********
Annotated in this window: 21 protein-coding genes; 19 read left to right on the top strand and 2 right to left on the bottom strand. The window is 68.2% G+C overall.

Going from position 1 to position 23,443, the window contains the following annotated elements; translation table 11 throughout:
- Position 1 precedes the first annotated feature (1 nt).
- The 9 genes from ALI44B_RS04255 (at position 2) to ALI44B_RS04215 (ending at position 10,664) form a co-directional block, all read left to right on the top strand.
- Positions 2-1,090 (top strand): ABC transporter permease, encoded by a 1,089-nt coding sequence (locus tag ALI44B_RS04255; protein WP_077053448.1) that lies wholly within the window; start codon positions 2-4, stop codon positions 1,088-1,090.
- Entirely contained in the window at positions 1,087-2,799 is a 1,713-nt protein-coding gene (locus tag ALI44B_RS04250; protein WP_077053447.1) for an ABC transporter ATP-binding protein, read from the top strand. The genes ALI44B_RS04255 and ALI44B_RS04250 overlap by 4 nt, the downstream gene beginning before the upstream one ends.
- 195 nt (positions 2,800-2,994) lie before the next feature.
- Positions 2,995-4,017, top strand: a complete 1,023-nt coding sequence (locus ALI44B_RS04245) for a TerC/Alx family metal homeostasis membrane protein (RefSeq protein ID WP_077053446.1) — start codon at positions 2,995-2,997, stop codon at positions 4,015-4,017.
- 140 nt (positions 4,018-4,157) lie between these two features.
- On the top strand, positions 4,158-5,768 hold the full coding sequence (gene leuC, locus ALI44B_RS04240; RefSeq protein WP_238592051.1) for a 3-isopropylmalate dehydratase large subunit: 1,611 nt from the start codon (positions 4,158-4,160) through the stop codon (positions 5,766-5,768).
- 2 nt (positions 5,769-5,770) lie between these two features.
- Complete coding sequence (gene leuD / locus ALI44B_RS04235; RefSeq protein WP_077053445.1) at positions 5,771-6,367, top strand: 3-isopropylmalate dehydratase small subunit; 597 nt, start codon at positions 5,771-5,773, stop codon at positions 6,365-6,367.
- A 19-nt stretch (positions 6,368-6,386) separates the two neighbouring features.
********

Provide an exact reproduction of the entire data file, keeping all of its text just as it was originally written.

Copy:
Annotated in this window: 21 protein-coding genes; 19 read left to right on the top strand and 2 right to left on the bottom strand. The window is 68.2% G+C overall.

Going from position 1 to position 23,443, the window contains the following annotated elements; translation table 11 throughout:
- Position 1 precedes the first annotated feature (1 nt).
- The 9 genes from ALI44B_RS04255 (at position 2) to ALI44B_RS04215 (ending at position 10,664) form a co-directional block, all read left to right on the top strand.
- Positions 2-1,090 (top strand): ABC transporter permease, encoded by a 1,089-nt coding sequence (locus tag ALI44B_RS04255; protein WP_077053448.1) that lies wholly within the window; start codon positions 2-4, stop codon positions 1,088-1,090.
- Entirely contained in the window at positions 1,087-2,799 is a 1,713-nt protein-coding gene (locus tag ALI44B_RS04250; protein WP_077053447.1) for an ABC transporter ATP-binding protein, read from the top strand. The genes ALI44B_RS04255 and ALI44B_RS04250 overlap by 4 nt, the downstream gene beginning before the upstream one ends.
- 195 nt (positions 2,800-2,994) lie before the next feature.
- Positions 2,995-4,017, top strand: a complete 1,023-nt coding sequence (locus ALI44B_RS04245) for a TerC/Alx family metal homeostasis membrane protein (RefSeq protein ID WP_077053446.1) — start codon at positions 2,995-2,997, stop codon at positions 4,015-4,017.
- 140 nt (positions 4,018-4,157) lie between these two features.
- On the top strand, positions 4,158-5,768 hold the full coding sequence (gene leuC, locus ALI44B_RS04240; RefSeq protein WP_238592051.1) for a 3-isopropylmalate dehydratase large subunit: 1,611 nt from the start codon (positions 4,158-4,160) through the stop codon (positions 5,766-5,768).
- 2 nt (positions 5,769-5,770) lie between these two features.
- Complete coding sequence (gene leuD / locus ALI44B_RS04235; RefSeq protein WP_077053445.1) at positions 5,771-6,367, top strand: 3-isopropylmalate dehydratase small subunit; 597 nt, start codon at positions 5,771-5,773, stop codon at positions 6,365-6,367.
- A 19-nt stretch (positions 6,368-6,386) separates the two neighbouring features.